How to Fight Colds, Flus, and Infections at Any Age


alcohol
Too much alcohol? It could affect infection-fighting immune cells.
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Your 30s

Limit sugar and alcohol
Life in your 30s often means fast-tracking a career, starting a family, and keeping up with an active social life—all at the same time. That can mean meals on the fly, sugary snacks for energy, and some social drinking on the weekends. As a result, your immunity can suffer, says Mark Moyad, MD, director of preventive and alternative medicine at the University of Michigan Medical Center. “The sugar in just one can of soda can compromise immune system function by 30% for up to three hours,” he explains. How? By immobilizing some immunity cells and hurting their ability to surround and ultimately destroy bacteria. In addition, anything more than a few alcoholic drinks per week reduces the number of immunity-providing cells your body produces.

Dr. Moyad recommends that you not only limit drinking but also replace sweets with high-fiber snacks like oatmeal, whole-wheat muffins, or apples. Fiber is actually a prebiotic—a food source for probiotics, the friendly bacteria in yogurt and other products that help keep your gut strong enough to fend off invading bacteria and viruses. Also, try starting your day with cereals containing buckwheat (try Arrowhead Mills Organic Maple Buckwheat Flakes) or wheat germ (Kretschmer Wheat Germ); both are high in polyphenols, natural compounds linked to longer life and increased immunity.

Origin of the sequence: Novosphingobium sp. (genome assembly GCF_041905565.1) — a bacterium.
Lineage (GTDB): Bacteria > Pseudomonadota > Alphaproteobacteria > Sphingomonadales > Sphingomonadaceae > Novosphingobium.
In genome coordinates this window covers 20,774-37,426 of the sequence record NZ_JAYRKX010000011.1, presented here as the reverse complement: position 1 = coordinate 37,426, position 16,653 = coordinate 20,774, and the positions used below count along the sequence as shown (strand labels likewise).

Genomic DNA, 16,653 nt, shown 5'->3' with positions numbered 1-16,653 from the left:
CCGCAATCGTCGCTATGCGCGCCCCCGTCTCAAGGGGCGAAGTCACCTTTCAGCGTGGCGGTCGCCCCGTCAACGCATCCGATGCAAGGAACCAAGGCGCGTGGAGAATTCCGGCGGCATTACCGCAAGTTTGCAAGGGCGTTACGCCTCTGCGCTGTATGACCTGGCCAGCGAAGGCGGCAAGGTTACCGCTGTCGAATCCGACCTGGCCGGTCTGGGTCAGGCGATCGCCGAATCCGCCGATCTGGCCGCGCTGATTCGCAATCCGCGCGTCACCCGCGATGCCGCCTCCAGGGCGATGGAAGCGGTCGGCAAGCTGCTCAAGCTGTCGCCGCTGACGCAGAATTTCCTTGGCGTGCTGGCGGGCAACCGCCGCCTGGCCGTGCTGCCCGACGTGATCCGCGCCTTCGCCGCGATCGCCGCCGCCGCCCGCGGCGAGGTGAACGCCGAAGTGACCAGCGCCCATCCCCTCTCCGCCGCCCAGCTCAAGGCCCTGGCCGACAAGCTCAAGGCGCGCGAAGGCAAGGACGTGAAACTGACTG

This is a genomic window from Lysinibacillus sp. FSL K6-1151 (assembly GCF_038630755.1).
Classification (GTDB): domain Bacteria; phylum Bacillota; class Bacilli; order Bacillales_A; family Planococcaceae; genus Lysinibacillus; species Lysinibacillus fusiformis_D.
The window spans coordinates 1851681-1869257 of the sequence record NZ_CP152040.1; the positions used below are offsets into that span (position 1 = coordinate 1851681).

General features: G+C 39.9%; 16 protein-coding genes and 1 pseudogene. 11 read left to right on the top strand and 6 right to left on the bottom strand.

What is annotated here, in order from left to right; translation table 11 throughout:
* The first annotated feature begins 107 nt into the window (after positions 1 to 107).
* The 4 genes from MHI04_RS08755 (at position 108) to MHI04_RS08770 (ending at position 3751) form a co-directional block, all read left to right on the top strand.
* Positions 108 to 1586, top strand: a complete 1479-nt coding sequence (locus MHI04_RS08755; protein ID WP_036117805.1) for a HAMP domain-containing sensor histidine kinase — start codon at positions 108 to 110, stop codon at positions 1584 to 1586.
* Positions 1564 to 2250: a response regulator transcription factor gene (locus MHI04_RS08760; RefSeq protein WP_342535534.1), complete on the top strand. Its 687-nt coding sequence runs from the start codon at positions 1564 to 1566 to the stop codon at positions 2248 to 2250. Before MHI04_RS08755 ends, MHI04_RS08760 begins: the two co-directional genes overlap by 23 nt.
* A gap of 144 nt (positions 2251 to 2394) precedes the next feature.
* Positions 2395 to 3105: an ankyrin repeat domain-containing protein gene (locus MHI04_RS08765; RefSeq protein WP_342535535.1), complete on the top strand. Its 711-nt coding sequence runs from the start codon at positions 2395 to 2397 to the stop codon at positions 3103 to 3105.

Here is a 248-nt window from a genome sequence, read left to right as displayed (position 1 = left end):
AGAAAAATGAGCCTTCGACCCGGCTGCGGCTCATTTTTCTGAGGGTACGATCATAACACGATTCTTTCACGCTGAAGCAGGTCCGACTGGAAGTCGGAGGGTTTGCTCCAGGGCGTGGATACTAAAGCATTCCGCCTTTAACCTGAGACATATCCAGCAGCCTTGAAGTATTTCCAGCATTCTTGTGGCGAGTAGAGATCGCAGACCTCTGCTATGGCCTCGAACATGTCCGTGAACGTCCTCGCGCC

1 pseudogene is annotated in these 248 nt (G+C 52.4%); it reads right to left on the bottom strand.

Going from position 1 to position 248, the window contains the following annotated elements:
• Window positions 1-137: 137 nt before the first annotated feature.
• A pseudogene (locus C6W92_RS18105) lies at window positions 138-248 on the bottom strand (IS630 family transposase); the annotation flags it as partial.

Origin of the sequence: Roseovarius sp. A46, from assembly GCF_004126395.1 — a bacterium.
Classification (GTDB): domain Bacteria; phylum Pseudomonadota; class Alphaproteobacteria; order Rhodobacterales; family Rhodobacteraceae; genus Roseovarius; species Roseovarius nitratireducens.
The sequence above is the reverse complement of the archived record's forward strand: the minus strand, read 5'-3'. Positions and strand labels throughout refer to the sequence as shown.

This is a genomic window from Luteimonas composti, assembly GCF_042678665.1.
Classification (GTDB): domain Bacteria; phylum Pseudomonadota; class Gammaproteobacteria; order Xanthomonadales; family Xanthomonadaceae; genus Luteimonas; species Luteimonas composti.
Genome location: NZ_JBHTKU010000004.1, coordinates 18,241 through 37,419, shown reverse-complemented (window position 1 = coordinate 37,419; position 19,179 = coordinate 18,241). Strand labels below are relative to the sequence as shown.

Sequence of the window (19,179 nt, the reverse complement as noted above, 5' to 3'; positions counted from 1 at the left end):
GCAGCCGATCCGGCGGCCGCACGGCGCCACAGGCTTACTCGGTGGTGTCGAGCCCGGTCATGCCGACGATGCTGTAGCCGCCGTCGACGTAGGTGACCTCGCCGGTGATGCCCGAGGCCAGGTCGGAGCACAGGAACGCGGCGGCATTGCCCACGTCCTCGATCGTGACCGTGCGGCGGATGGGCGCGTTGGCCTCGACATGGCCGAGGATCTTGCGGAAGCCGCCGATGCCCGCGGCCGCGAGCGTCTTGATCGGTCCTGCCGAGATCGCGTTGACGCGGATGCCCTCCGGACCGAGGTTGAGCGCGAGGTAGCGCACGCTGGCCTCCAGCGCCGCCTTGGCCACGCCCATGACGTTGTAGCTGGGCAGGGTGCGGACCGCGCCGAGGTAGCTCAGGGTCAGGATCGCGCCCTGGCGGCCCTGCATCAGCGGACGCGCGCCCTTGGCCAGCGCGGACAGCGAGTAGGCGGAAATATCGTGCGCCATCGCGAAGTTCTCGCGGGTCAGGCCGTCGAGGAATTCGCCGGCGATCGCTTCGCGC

workout
Moderate exercise gets immune cells circulating.
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Work out smarter, not harder
Robo-routines that get you a hard body in a few weeks may boost your physical confidence, but they actually slow down your immune system, says Len Horovitz, MD, a pulmonary specialist and flu expert at Lenox Hill Hospital in New York City. Studies show that moderate exercise, however, helps immune cells circulate through the bloodstream at a more rapid pace, making it less likely that bacteria or viruses will slip through unnoticed. And the effect is cumulative over time. Aim for about 20 minutes of aerobic exercise (walking or running, for instance) plus 15 to 20 minutes of strength training three times a week. Then try some yoga for an extra boost: A Washington State University study suggests that doing yoga three times weekly—the equivalent of a moderate-intensity exercise program—reduces a key marker for stress inside the body, helping to increase immunity.


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Lead writer: Colette Bouchez
Last Updated: January 15, 2009

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